Tag Archives: tshering tobgay

Not about happiness

ImageWhat’s this, you might ask? The newly elected prime minister in Bhutan, the articulate, social-media-sophisticate and Harvard-educated Tshering Tobgay, has already declared that he doesn’t see it as his job to promote the Gross National Happiness thing to the rest of the world.

The recently exited last prime minister made a big show of the happiness discussion, appearing at the United Nations and other places to discuss the benefits of Gross National Happiness.  (Which, by the way, was simply a term bandied in an offhanded remark by the then-Kingsome 40-odd years ago in response to a reporter’s question about his planned economic growth strategy.)  He was roundly criticized by educated Bhutanese for doing so, while economic and social problems swirled and grew around him.

This seeming shift isn’t really a surprise.  This new prime minister has long decried the shiny, happy thing (see the paperback edition of my book, actually, where we meet during his service as opposition leader) and realizes there are other deeper issues in Bhutan to be addressed.

Many intellectuals in and around Bhutan hate the “happiness” thing.  (Less educated people there aren’t really aware of it; they’re too busy tending the land and surviving.)  One reason some snipe at my 2011 book, Radio Shangri-La, is because they assume from the title that it’s all about celebrating Bhutan and tra-la-la happiness.   (When in fact if they bothered to read it, they’d learn that it’s all about how media and globalization–and the promise of making piles of money–are making Bhutan unhappy.  Which is why some other people dislike the book!)

Of course the irony is that media headlines (like book titles) reduce complex issues to slogans and soundbites–which is another theme I tackle.)

Tshering Tobgay is to Bhutan like Barack Obama was to the US back in 2008, a powerful and thoughtful steward of promise and change. It’s going to be exciting, these next five years, to see how he tackles issues like rising unemployment, alcoholism and corruption, among other problems that Bhutan sadly faces along with most of the rest of the world.

And maybe, just maybe, he’ll even address the refugee issue….

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Take Two: Bhutan’s second round of democratic ruling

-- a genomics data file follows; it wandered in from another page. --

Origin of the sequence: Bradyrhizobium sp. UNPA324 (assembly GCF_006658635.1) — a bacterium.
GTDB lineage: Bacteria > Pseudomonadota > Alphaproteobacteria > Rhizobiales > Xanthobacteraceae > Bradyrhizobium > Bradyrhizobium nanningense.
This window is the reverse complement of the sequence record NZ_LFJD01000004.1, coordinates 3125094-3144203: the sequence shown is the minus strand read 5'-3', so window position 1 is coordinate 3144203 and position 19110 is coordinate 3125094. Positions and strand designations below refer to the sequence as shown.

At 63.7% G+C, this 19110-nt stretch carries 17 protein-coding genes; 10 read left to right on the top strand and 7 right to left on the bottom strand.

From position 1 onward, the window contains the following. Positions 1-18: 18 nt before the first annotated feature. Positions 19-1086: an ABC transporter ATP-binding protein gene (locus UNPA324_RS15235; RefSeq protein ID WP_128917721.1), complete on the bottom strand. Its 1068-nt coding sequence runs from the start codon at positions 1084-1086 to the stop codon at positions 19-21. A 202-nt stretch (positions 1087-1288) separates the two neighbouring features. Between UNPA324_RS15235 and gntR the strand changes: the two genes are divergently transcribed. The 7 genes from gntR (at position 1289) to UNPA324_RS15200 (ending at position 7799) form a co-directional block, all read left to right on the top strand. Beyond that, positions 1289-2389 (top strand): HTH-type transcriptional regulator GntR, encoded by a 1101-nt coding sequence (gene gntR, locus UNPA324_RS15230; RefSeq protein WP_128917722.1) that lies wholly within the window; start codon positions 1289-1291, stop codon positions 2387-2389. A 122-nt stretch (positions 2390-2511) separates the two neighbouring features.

Last time the Bhutanese went to the polls (2007-2008) was the first time.  80% of the electorate reportedly voted, and they hadn’t even demanded democracy!  The King just presented it to them, and asked them to please go to the polls.  The party platforms were barely distinguishable from each other, and the citizenry overwhelmingly elected the party that wasn’t related to the King.

The leaders of that party, including the man who became Prime Minister, were not newbies to the scene in Bhutan, though.  And now, five years in, it sounds like democracy there morphed very quickly into the garbage we have here in the US.

The irreverent site Bhutanomics, which is banned in Bhutan, sums it up in this editorial:

“….people have realised that this is not democracy. The benefits of democracy were not felt by the people. They did not feel involved in governance, or in the endless changes in government policies. They saw cliques and power centres forming around supposedly elected leaders.  People close to the centre of power began to enjoy unimaginable and unjustifiable economic and professional rewards…. People are not looking for an individual leader. They are looking for change.”

Bhutanomics, at least, feels that change will come in the opposition party, who has been lead these last years by Tshering Tobgay.  What happens next–we’ll find out soon.  

If you want to follow the proceedings, which are starting in just a bit, the BBS has a nice page.  So does Kuensel. (Click on some of the candidates just to get a sense of the tone of the race.  I’m waiting for the day an American politician describes her/himself as “selfless.”)

 

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Bhutanese government on the refugee situation: Bhutan News Service

Very interesting write-up today by the exile-run news service on the situation in the camps and an apparent disagreement between the Prime Minister of Bhutan and the Opposition Leader (pictured below.)  The PM suggests repatriation might be possible for some of the refugees; while the OL vehemently opposes it. (Somehow I would have imagined it would be the other way around.)

 

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